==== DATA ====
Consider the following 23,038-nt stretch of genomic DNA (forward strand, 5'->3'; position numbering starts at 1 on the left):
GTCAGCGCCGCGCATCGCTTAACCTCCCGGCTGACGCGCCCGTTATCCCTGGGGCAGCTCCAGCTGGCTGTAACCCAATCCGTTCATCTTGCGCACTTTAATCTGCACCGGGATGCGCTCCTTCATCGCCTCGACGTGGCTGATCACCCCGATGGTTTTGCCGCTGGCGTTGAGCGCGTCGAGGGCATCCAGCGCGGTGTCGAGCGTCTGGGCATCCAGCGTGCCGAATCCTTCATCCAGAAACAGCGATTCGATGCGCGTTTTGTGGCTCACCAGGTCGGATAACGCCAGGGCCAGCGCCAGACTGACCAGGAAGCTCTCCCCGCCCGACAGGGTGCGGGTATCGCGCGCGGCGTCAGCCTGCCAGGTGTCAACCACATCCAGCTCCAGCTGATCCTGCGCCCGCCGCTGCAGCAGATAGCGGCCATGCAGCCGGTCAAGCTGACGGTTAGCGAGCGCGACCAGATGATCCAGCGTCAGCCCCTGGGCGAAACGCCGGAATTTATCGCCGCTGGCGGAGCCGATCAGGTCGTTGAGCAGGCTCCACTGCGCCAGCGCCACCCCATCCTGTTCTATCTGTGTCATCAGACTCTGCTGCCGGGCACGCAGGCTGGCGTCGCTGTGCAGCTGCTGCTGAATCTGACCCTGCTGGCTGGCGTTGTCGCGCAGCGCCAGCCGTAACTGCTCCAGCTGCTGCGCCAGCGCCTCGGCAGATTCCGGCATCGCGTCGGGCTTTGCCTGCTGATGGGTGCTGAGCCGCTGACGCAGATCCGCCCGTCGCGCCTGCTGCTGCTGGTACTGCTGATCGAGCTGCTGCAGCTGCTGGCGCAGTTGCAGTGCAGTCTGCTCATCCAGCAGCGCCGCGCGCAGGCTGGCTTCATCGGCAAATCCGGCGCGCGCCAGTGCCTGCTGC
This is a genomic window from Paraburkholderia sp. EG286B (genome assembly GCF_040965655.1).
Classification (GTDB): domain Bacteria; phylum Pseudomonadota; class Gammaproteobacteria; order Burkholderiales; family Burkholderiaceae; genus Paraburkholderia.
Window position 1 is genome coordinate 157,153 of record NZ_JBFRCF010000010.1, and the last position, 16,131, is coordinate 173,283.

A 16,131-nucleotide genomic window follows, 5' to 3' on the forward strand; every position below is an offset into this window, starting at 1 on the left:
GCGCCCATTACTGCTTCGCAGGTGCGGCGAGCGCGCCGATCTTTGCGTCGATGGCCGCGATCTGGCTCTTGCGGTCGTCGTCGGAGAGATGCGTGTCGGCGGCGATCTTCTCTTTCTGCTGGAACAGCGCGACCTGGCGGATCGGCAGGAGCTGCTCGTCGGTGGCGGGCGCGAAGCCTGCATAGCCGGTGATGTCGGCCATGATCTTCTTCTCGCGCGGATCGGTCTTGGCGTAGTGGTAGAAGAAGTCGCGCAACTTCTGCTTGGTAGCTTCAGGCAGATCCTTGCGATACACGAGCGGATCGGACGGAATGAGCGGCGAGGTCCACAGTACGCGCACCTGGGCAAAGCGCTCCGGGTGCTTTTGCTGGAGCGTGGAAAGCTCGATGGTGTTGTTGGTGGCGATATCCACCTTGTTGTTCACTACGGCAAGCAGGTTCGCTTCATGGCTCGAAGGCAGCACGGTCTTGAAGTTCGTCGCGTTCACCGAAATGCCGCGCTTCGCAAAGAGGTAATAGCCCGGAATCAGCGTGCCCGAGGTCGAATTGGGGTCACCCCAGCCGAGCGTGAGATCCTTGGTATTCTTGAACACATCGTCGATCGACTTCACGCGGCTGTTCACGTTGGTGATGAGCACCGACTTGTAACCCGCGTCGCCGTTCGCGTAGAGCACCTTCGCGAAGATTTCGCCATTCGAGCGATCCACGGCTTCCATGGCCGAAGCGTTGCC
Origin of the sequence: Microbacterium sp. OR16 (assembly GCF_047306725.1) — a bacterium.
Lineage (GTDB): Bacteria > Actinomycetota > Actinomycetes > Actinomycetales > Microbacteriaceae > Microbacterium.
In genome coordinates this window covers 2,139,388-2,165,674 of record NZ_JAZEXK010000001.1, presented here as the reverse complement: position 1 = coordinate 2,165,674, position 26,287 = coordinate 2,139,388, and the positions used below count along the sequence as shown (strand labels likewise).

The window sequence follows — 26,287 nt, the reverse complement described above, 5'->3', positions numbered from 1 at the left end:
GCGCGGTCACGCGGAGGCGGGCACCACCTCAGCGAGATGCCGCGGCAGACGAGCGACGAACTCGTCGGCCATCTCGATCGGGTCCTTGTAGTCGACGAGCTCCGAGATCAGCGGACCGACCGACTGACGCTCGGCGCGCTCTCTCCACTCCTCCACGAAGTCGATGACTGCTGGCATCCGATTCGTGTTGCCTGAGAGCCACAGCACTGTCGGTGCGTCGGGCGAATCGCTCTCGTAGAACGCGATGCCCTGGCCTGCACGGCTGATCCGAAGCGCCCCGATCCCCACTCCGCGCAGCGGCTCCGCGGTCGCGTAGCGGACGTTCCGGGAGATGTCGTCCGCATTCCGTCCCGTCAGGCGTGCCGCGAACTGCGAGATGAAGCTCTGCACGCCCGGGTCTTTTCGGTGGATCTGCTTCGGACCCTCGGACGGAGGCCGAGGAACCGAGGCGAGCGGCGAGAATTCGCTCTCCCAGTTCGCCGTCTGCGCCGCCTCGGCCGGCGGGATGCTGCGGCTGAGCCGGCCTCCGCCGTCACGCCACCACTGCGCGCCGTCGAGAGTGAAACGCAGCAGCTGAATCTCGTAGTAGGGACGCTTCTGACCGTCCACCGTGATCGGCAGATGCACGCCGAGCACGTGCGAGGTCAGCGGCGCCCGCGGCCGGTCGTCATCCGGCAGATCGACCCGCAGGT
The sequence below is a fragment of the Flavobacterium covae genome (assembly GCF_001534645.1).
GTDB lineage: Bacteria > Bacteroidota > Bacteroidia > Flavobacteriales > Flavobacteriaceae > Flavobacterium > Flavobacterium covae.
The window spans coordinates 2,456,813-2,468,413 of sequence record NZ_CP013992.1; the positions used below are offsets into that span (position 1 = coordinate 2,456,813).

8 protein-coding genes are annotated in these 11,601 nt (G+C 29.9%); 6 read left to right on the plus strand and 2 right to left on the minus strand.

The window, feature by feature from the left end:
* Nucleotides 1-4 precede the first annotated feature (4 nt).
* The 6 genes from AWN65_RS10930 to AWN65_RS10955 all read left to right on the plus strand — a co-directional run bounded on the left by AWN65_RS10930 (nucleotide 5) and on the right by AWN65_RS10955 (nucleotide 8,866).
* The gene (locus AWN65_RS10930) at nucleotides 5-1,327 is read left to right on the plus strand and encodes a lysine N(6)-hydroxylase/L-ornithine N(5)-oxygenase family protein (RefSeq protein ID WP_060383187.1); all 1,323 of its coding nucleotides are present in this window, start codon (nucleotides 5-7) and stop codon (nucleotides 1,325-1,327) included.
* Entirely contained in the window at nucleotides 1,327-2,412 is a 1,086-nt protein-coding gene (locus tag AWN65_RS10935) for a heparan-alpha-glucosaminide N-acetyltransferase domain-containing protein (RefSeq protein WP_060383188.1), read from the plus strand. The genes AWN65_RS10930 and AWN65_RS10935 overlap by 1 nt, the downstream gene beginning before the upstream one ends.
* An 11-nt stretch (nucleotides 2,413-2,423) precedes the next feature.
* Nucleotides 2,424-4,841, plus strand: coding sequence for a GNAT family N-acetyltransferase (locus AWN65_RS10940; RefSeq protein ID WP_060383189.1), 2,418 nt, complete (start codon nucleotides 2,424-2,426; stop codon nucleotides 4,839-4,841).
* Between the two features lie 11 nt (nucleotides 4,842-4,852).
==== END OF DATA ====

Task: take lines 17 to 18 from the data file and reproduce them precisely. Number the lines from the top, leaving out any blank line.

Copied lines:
The window, feature by feature from the left end:
* Nucleotides 1-4 precede the first annotated feature (4 nt).